Getting Started with Photography: Part 4 – The Body

Welcome back to the ongoing series on getting into photography on a limited budget. Today’s post will highlight the important considerations when choosing which body you will use. The body of the camera is what would traditionally contain the film, and would be your primary tool for evaluating and setting the correct shutter speed to ensure properly exposed negatives. The body is also responsible for setting auto focusing points where available and subsequently focusing the lens. Depending on your system, the body would also control the aperture of the lens, if this was not ring controlled directly on the lens.

Now as  you can probably tell from the description of the functions of the camera, a lot of what you do is actually on the body, as a result it is very important that the layout of the camera suits your hand and the controls that you are going to use are logically laid out. With the digital bodies, things have changed slightly in that instead of film, there are now digital sensors which capture the image and as a result there are other consideration such as megapixel and high ISO noise levels but the primary consideration is still how well the body fits in your hand. The lenses play a far bigger part in the image quality than the actual camera body.

I will first make mention of the other features and considerations for a digital body. Generally speaking, the more money you spend, the more bells and whistles you get, but really the majority of them just are not necessary. The megapixel count is mostly just a marketing tool, and beyond a certain point completely unnecessary for the majority of uses, and especially to get a reasonable feel for photography. There is reasonable benefit to low noise at high ISO but again only if you very frequently shoot in dim conditions without flash which frankly isn’t a position you are going to be in often enough to warrant paying the premium for when you are first getting started.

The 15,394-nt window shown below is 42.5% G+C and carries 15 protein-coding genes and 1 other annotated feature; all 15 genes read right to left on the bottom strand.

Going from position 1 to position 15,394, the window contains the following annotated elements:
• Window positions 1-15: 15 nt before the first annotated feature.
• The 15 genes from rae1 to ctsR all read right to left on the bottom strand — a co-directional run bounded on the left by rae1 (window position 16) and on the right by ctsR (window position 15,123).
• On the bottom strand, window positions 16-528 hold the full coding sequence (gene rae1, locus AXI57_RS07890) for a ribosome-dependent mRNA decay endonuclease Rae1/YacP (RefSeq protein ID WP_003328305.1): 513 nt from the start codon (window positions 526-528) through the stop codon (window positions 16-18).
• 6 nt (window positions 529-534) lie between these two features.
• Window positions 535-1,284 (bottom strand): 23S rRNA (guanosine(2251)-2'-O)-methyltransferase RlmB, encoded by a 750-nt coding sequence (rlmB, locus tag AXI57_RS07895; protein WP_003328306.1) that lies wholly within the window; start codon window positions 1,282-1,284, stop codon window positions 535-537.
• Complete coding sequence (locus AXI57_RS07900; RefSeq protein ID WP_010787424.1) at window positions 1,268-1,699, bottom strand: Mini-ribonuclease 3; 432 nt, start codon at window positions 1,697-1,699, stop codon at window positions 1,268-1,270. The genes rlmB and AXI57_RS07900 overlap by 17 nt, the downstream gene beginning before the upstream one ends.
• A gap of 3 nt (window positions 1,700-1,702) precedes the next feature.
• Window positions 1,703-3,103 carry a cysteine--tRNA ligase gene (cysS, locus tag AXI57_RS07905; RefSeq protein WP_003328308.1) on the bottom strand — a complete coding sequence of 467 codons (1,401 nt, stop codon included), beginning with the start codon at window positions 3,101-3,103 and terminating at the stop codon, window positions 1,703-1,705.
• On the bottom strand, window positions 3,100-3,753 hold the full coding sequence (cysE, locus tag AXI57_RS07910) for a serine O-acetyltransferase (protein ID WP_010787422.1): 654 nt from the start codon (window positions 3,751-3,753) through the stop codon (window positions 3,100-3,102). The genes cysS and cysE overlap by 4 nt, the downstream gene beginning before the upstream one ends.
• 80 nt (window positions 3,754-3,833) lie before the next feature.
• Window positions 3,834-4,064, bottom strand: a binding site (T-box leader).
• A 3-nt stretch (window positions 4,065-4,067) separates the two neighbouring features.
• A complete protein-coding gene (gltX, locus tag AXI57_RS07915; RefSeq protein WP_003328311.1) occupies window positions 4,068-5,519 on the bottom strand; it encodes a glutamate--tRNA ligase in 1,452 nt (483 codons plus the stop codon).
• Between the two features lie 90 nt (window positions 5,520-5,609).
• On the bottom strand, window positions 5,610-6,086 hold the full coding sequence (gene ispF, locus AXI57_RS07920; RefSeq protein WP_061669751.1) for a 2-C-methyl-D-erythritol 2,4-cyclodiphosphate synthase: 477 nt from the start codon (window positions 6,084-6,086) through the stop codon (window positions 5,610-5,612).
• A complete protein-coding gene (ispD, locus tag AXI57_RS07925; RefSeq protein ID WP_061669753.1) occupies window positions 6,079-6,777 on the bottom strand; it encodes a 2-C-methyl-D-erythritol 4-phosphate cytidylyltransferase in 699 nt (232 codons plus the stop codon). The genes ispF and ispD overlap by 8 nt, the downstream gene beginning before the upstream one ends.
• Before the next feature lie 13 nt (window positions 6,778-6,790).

Another change from the film to digital age is that where as previously film for SLRs was always 35mm in size, digital cameras are now available with both the full frame sensor equivalent to the 35mm or as cropped sizes of 1.6x in the Canon consumer range, or 1.3x in their professional range. What this means is that the image the sensor takes is a crop from the center of a full frame sensor or film. The cameras in the range I will be suggesting will be from the consumer range with the 1.6x cropped sensor. I will be explaining the practical impact of the same in a future post.

As a result of the bells and whistles being over all not very important to the actual image creation process, you can actually spend very little on a camera body which will serve you well. My primary experience is with Canon cameras so I will be suggesting bodies from their range, though you can get direct equivalents from the other major manufacturers. To this end I come back to my initial and only requirement for a camera body. The layout and hand-feel of the camera. If the camera is comfortable to hold and use, and the controls are where you expect them to be, you can forget about the camera and concentrate on actually taking photos and learning about photography.